Ironically, women in niqabs (a face veil) and burqas are perceived as being invisible, yet walking down the street they are likely to receive the most attention. People’s imaginations rarely conjure up images of these women with dreams or ambitions or in loving marriages, possibly because we rarely see them depicted in a normal way, doing normal things, like other people in Britain.
Shortly after the 9/11 attacks `pictures of women wearing burqas in Afghanistan started to pour in via different media,’ these have been used to highlight the Taliban regime’s fundamentalism. Western media often portrays women in countries such as Afghanistan as helpless and invisible, hidden behind burqas. You don’t often see Afghani women fighting for their own freedom wearing a burqa or niqab, yet Afghani women protested American bombing and urged their sisters to fight against gender oppression. The Revolutionary Association of the Women of Afghanistan (RAWA) is an organisation of Afghan women fighting for human rights, but are relatively unheard of, possibly because its actions are indeed ‘totally at odds with the “victim” image of burqa-wearing women that ﬁtted more comfortably with western discourses’.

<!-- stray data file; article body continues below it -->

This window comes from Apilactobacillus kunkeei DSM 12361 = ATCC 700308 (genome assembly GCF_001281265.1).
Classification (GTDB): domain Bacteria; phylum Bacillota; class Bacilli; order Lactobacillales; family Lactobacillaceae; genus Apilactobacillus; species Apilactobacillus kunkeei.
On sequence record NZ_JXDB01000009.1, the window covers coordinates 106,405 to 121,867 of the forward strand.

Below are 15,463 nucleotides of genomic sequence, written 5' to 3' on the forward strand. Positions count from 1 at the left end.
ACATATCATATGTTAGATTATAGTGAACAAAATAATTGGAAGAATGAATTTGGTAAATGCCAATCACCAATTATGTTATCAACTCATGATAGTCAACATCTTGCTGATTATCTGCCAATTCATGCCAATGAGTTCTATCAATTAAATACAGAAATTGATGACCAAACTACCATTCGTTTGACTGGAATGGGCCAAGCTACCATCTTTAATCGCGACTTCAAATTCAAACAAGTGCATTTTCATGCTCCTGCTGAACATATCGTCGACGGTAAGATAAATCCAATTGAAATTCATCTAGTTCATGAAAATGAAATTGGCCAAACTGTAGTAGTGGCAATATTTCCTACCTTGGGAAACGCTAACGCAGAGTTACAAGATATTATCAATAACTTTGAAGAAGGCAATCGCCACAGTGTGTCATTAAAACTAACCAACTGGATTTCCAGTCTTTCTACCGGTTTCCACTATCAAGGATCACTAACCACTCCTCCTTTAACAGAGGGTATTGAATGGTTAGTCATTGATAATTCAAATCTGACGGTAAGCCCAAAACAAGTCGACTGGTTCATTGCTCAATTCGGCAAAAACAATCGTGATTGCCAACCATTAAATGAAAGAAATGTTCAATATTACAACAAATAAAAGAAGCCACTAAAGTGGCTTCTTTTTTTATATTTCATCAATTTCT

Visibility and invisibility of the body is a core argument in making the burqa a symbol of oppression, it has been upheld as proof of Islamic suppression of women’s freedoms. However, it may also be that the western world is itself focused on bodies. For example, just over a week ago, campaigners gathered outside the News International offices with a birthday card for the Sun’s 42nd anniversary of Page 3. According to feminist campaigners, the female body is objectified in the media and this, in turn, supports the subordination of women. It could be argued that in the western world both nakedness and burqas make women objects of the gaze, but rather differently, and that this isn’t an issue of western superiority but an issue of cultural politics.